Today, We Are Ohio, a coalition of unions and other supporters of worker rights, filed nearly 1.3 million signatures to force a repeal referendum on Ohio Gov. John Kasich's anti-collective-bargaining SB 5.
Earlier this week Wisconsin Gov. Scott Walker signed his bill that eliminates the right of public employees to collectively bargain, taking away a right that had been guaranteed by law in his state for more than 50 years.
In an interview this week Walker told the Milwaukee Journal Sentinel that collective bargaining is not a right, but rather an expensive "entitlement."
The governor must not have read U.S. labor law. The National Labor Relations Act, which has been the law of the land since 1935, says it is the policy of the government of the United States to encourage collective bargaining.
The governor certainly didn't "get" the hundreds of thousands of workers who jammed the streets of Madison and are now pulling off one of the biggest recall elections in the history of the United States. The demonstrations were clearly carried out by people intent on defending their rights.
Walker claimed the workers got in such an uproar because he didn't fully explain himself. He said he should have built his case sooner.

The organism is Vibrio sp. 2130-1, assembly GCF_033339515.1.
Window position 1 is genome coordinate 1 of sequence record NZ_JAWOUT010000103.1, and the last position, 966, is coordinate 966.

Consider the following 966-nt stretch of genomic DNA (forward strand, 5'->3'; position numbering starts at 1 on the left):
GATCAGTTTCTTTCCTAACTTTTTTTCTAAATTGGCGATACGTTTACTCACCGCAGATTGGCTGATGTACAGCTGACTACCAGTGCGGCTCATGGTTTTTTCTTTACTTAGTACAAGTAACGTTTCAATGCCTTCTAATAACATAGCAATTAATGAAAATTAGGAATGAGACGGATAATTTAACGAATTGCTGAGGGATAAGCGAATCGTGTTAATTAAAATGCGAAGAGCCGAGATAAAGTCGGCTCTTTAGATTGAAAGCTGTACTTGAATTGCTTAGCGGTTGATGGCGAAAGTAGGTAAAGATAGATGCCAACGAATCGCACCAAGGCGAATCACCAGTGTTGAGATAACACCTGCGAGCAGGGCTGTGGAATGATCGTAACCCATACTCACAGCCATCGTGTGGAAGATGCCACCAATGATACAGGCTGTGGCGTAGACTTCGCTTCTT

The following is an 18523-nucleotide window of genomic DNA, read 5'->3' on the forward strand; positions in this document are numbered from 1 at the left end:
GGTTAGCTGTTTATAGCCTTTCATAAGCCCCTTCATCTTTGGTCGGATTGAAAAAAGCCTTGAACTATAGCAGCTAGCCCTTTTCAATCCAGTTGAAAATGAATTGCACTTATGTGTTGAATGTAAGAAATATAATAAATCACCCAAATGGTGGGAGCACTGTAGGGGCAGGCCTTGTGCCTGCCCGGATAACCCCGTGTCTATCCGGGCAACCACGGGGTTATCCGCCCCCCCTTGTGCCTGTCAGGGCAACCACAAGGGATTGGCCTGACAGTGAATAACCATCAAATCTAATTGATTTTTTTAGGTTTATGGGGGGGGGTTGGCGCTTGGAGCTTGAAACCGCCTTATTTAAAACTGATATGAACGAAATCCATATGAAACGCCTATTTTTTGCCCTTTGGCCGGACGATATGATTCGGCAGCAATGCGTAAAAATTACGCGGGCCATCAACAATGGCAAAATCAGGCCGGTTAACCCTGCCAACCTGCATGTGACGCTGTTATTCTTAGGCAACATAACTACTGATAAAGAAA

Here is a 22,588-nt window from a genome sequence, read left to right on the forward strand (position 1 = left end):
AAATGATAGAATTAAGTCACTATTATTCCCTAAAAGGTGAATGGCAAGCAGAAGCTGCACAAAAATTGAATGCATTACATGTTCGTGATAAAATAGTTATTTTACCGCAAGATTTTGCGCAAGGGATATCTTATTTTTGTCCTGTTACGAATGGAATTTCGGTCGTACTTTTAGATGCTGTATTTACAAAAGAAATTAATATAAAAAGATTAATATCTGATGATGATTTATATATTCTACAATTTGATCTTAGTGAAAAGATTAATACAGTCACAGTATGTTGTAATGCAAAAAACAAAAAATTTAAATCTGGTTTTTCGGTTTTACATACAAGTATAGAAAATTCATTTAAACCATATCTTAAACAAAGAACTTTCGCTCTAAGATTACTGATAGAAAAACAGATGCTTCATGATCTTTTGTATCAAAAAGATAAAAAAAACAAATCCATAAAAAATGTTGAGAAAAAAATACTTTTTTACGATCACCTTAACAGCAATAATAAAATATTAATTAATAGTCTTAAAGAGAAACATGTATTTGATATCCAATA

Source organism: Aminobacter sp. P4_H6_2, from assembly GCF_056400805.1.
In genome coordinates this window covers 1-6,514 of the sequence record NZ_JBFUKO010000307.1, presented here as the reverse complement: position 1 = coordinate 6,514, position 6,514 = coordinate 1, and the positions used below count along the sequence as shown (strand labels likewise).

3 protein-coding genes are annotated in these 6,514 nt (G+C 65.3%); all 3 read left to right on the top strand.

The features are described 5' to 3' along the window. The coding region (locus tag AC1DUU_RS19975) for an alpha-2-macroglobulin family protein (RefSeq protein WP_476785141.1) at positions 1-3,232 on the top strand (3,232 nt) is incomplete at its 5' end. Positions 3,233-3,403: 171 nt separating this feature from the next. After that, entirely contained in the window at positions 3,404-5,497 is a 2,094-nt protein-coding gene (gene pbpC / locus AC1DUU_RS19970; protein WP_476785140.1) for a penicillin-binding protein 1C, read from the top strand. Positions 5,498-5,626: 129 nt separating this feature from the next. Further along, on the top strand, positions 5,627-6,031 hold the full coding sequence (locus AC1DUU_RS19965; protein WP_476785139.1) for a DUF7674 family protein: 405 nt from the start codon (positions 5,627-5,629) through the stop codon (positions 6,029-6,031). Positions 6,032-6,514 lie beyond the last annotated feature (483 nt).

In fact, Walker devoted his entire election campaign to avoiding any mention to the voters of his anti-worker intentions. He spent plenty of time greeting people with children at shopping centers and eating at picnics and street festivals. But he never told the people that his first major push as governor would be to take away their collective bargaining rights.
He was much more straightforward, however, in his dealings during the campaign with his corporate and big business backers, among them the Koch brothers. To them he promised that after the election he would "take down the workers and their unions."
The day the demonstrations against him broke out in Madison, Walker told the press the protests would fizzle out within days. Instead, they grew into a workers' uprising of historic proportions.
This week Walker again told the press that people will soon forget the whole uproar. We don't think so.
The right of workers to bargain collectively with their employer over their basic conditions of work - the right to have a say on equal terms - is a 76-year American tradition, a deeply felt one. It's not a privilege that Walker, Kasich or any other politician can simply revoke. The public won't allow it, as the people of Wisconsin and Ohio are showing.
Photo: Andrew Samis/We Are Ohio